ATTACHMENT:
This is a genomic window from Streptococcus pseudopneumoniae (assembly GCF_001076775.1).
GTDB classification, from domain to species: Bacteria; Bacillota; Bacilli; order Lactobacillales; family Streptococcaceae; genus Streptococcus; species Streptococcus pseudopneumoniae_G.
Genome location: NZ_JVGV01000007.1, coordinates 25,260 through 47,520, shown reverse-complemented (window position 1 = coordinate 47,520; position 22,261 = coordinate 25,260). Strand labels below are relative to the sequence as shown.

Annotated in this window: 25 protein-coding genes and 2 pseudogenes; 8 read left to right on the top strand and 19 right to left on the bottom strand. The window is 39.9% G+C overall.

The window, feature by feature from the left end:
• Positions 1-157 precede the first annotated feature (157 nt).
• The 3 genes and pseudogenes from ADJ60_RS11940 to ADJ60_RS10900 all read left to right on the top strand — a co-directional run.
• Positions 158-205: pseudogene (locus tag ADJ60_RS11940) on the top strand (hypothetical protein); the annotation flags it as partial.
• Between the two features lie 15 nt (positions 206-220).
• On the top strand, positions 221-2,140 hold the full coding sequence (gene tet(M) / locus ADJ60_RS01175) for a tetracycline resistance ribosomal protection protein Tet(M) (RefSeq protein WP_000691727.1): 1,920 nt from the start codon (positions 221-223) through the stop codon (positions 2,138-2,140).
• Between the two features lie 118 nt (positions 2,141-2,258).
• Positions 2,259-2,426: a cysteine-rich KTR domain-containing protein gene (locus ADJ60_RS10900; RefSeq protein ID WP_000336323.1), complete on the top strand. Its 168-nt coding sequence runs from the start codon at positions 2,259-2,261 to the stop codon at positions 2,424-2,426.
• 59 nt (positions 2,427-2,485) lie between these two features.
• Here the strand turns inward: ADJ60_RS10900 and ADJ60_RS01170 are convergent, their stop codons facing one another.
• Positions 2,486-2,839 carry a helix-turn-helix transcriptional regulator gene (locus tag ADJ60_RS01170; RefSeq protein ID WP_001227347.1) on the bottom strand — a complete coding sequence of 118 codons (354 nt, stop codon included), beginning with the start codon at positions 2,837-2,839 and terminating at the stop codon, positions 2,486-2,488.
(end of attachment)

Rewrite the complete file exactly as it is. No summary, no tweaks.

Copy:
This is a genomic window from Streptococcus pseudopneumoniae (assembly GCF_001076775.1).
GTDB classification, from domain to species: Bacteria; Bacillota; Bacilli; order Lactobacillales; family Streptococcaceae; genus Streptococcus; species Streptococcus pseudopneumoniae_G.
Genome location: NZ_JVGV01000007.1, coordinates 25,260 through 47,520, shown reverse-complemented (window position 1 = coordinate 47,520; position 22,261 = coordinate 25,260). Strand labels below are relative to the sequence as shown.

Annotated in this window: 25 protein-coding genes and 2 pseudogenes; 8 read left to right on the top strand and 19 right to left on the bottom strand. The window is 39.9% G+C overall.

The window, feature by feature from the left end:
• Positions 1-157 precede the first annotated feature (157 nt).
• The 3 genes and pseudogenes from ADJ60_RS11940 to ADJ60_RS10900 all read left to right on the top strand — a co-directional run.
• Positions 158-205: pseudogene (locus tag ADJ60_RS11940) on the top strand (hypothetical protein); the annotation flags it as partial.
• Between the two features lie 15 nt (positions 206-220).
• On the top strand, positions 221-2,140 hold the full coding sequence (gene tet(M) / locus ADJ60_RS01175) for a tetracycline resistance ribosomal protection protein Tet(M) (RefSeq protein WP_000691727.1): 1,920 nt from the start codon (positions 221-223) through the stop codon (positions 2,138-2,140).
• Between the two features lie 118 nt (positions 2,141-2,258).
• Positions 2,259-2,426: a cysteine-rich KTR domain-containing protein gene (locus ADJ60_RS10900; RefSeq protein ID WP_000336323.1), complete on the top strand. Its 168-nt coding sequence runs from the start codon at positions 2,259-2,261 to the stop codon at positions 2,424-2,426.
• 59 nt (positions 2,427-2,485) lie between these two features.
• Here the strand turns inward: ADJ60_RS10900 and ADJ60_RS01170 are convergent, their stop codons facing one another.
• Positions 2,486-2,839 carry a helix-turn-helix transcriptional regulator gene (locus tag ADJ60_RS01170; RefSeq protein ID WP_001227347.1) on the bottom strand — a complete coding sequence of 118 codons (354 nt, stop codon included), beginning with the start codon at positions 2,837-2,839 and terminating at the stop codon, positions 2,486-2,488.